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Serving everyone from age 3 to 103

By Molly Callahan Record-Journal staff August 2015

MERIDEN — Nonprofit group Yoga4Change is looking toward expansion following a successful first year.


“We started out with this idea that you could bring the best of what yoga has to offer and what mindfulness practices have to offer to folks who would never have the opportunity to access them,” said Chaucey Perreault, the program director.



As interest in the classes grew, Yoga4Change started offering “two-generational classes,” with programs geared specifically for children, and then their parents afterward, Perreault said. “It just grew from there,” she said.

Now the organization has expanded to offer classes for school-readiness programs as well as to senior citizens and victims of trauma.

“We like to say that we serve everyone from age 3 to 103,” Perreault said.

At the beginning of the year, organizers estimated they’d serve 200 people, she said. They ended up serving 420 in this first year, many of whom either didn’t have to pay or paid on a sliding scale based on income.



Yoga4Change is funded partially by those fees charged to individual participants as well as fees to other organizations, and partially by private funding from partners including the

Meriden/Wallingford United Way, the Cuno Foundation, The Community Foundation for Greater New Haven, Ronald McDonald House Charities, Meriden’s Community Development Block Grant and the local Area Agency on Aging.

They’re operating with a roughly $70,000 budget this year, Perreault said.

With five instructors as well as Perreault and generally at least one class per week, the budget is tight, but Perreault says the goal is to determine the best way to serve the community.

That’s the monetary goal. The bigger goal though, as Perreault said, is to deliver to the community the tools to deal with either everyday or traumatic stress.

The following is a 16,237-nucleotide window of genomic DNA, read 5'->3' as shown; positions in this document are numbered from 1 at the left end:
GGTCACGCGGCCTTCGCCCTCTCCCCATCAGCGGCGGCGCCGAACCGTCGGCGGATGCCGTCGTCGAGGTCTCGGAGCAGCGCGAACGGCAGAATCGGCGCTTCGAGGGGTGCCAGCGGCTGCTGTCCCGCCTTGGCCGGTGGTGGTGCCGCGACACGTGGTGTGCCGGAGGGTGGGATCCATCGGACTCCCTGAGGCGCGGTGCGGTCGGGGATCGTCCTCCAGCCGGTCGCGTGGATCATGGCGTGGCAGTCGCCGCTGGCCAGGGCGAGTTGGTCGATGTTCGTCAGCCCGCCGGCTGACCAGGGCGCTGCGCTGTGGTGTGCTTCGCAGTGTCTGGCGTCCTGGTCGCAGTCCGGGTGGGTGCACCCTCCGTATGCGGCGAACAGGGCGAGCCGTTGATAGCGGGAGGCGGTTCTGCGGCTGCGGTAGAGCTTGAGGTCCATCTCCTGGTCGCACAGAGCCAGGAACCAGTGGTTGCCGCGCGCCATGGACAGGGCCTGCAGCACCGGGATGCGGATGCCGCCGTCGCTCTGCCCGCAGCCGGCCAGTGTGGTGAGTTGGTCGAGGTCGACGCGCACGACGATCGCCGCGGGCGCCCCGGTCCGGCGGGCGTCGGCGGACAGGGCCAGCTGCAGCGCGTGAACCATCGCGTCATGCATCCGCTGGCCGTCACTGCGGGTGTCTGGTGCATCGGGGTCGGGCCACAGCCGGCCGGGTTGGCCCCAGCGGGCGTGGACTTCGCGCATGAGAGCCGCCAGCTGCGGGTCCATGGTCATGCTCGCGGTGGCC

“It was important to us to dispel some of the misconceptions that yoga is physically challenging or that it’s religious or spiritually based,” Perreault said. “We’re focusing on mindfulness or movement rather than those spiritual aspects of it.

“We want people to be able to go home with those tools, and with adults especially it’s so often not about the pose at all but the mindfulness with what’s going on in your body,” she said.

Lupita Gonzalez and her two children, all city residents, have been participating in the program since its inception. She says it’s changed how she deals with stress and relates to her children.



“I love this program. I have two little kids, so sometimes with that and working, I’ll try my best but I get so stressed out,” Gonzalez said. “I go over there (to Yoga4Change), and I feel like the world is different now.”

Perreault says she and others at Yoga4Change track other stress indicators in class participants, all of which consistently decrease. Gonzalez’s resting heart rate for example, went down by 30 beats per minute since the beginning of her time with the organization, Perreault said.

According to an end of year report by the organization, 85 percent of adult students reported “significant gains in balance and flexibility,” as well as in the use of “strategies to manage stress.”

While Gonzalez’s decrease in resting heart rate was outside the norm, the average decrease in adults was 15 beats per minute. Eighty-five percent of participating youths reported the ability to “self-regulate and sustain focus,” and 87 percent of seniors reported that participation in yoga class “helped them get to know their neighbors better.”

“This isn’t just something people can practice on their yoga mats,” Perreault said. “This is something where they can take some time and have a strategy to calm themselves so they’re in a better place when they have stress.”